U.S.A.F. aircraft abandoned in flight discovered in Lake Ontario

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The wreck of a U.S. Air Force C-45 aircraft abandoned during flight by its crew in 1952 has been located in deep water off Oswego, New York.  Crippled by the failure of one of its two engines the plane continued on a 65 mile pilotless flight until it crashed into Lake Ontario.  Shipwreck explorers Jim Kennard, Roger Pawlowski and Roland Stevens located the aircraft while surveying a section of Lake Ontario for historic ships.

Engine failure and abandonment

On September 11, 1952, the C-45 was on a routine flight from Bedford, Massachusetts to Griffis Air Force Base near Rome, New York.  The left engine began failing about 40 miles southeast of Utica.  The aircraft started to lose altitude about 8 miles from Rome, NY.  Believing the plane would crash after one engine was disabled, the pilot, Lt. Col. Callahan, ordered his crew and passengers to parachute.  Jumping at an altitude of 2500 feet the three Air Force Officers and two civilians landed safely.   It was the first time any of them parachuted from an airplane.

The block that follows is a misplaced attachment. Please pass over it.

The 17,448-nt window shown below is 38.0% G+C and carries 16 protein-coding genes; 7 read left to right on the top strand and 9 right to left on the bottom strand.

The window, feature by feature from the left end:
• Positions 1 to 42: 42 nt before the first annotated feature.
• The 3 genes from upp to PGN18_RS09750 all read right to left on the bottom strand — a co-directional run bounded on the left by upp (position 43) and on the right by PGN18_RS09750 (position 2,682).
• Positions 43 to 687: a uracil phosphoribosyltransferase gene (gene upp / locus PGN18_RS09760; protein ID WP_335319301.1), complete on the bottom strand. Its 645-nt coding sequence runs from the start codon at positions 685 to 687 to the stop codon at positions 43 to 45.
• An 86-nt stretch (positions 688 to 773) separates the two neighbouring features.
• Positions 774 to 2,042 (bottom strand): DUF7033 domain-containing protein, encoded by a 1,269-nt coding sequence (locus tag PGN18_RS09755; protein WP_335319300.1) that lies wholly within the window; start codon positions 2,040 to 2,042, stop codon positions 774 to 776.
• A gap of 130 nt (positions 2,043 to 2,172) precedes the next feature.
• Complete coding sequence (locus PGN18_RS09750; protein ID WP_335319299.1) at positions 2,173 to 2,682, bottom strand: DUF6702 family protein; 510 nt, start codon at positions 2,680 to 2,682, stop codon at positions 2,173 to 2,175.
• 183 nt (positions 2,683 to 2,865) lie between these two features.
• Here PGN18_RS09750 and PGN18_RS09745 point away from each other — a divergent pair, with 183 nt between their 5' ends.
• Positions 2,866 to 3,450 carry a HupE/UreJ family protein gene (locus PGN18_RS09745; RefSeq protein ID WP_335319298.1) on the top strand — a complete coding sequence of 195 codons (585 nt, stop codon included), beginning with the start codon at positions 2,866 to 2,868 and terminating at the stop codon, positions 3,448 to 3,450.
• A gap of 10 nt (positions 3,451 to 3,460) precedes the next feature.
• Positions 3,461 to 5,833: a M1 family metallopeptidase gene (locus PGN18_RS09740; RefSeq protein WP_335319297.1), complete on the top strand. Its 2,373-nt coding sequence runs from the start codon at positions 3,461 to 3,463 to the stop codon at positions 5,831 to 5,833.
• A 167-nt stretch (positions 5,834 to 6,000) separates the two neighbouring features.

Pilotless flight of the C-45

Prior to leaving the plane Callahan set the automatic pilot on a heading he believed would take it clear of any inhabited area. The aircraft, which had been headed towards the earth was now lighter by nearly 1,000 pounds and gained altitude. The increased height changed the course of the C-45 to a northwest heading for the next hour and 10 minutes until its fuel ran out.  At 11 PM the aircraft was reported flying very low over Oswego.   The owner and an employee of Rudy’s Refreshment Stand, west of town, saw a plane circling out over the lake just before it plunged into the water. They both reported that, “a powerful light, like that of a searchlight, appeared for several seconds after the crash.”

Initial search for aircraft wreckage unsuccessful

The search for the missing plane began immediately by three Coast Guard cutters. In addition, C-45 trainers, C-47 transports, and B-25 bombers combed the crash area for two days. When there was no wreckage to be found the search was called off.

Crew of U.S.A.F C-45